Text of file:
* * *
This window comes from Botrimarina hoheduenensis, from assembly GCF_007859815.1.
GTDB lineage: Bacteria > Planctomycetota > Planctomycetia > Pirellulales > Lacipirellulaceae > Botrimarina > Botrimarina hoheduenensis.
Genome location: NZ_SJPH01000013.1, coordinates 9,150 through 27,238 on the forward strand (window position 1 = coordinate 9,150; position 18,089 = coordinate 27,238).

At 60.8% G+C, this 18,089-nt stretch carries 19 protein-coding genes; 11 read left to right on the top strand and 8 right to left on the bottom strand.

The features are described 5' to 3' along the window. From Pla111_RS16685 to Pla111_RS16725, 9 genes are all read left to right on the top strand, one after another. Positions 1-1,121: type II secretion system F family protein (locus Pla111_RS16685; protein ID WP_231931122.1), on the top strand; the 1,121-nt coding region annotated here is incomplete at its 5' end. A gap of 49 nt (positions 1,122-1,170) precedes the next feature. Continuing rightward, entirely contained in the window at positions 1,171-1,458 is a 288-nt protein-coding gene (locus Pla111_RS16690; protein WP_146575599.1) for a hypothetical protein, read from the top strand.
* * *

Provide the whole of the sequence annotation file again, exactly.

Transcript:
This window comes from Botrimarina hoheduenensis, from assembly GCF_007859815.1.
GTDB lineage: Bacteria > Planctomycetota > Planctomycetia > Pirellulales > Lacipirellulaceae > Botrimarina > Botrimarina hoheduenensis.
Genome location: NZ_SJPH01000013.1, coordinates 9,150 through 27,238 on the forward strand (window position 1 = coordinate 9,150; position 18,089 = coordinate 27,238).

At 60.8% G+C, this 18,089-nt stretch carries 19 protein-coding genes; 11 read left to right on the top strand and 8 right to left on the bottom strand.

The features are described 5' to 3' along the window. From Pla111_RS16685 to Pla111_RS16725, 9 genes are all read left to right on the top strand, one after another. Positions 1-1,121: type II secretion system F family protein (locus Pla111_RS16685; protein ID WP_231931122.1), on the top strand; the 1,121-nt coding region annotated here is incomplete at its 5' end. A gap of 49 nt (positions 1,122-1,170) precedes the next feature. Continuing rightward, entirely contained in the window at positions 1,171-1,458 is a 288-nt protein-coding gene (locus Pla111_RS16690; protein WP_146575599.1) for a hypothetical protein, read from the top strand.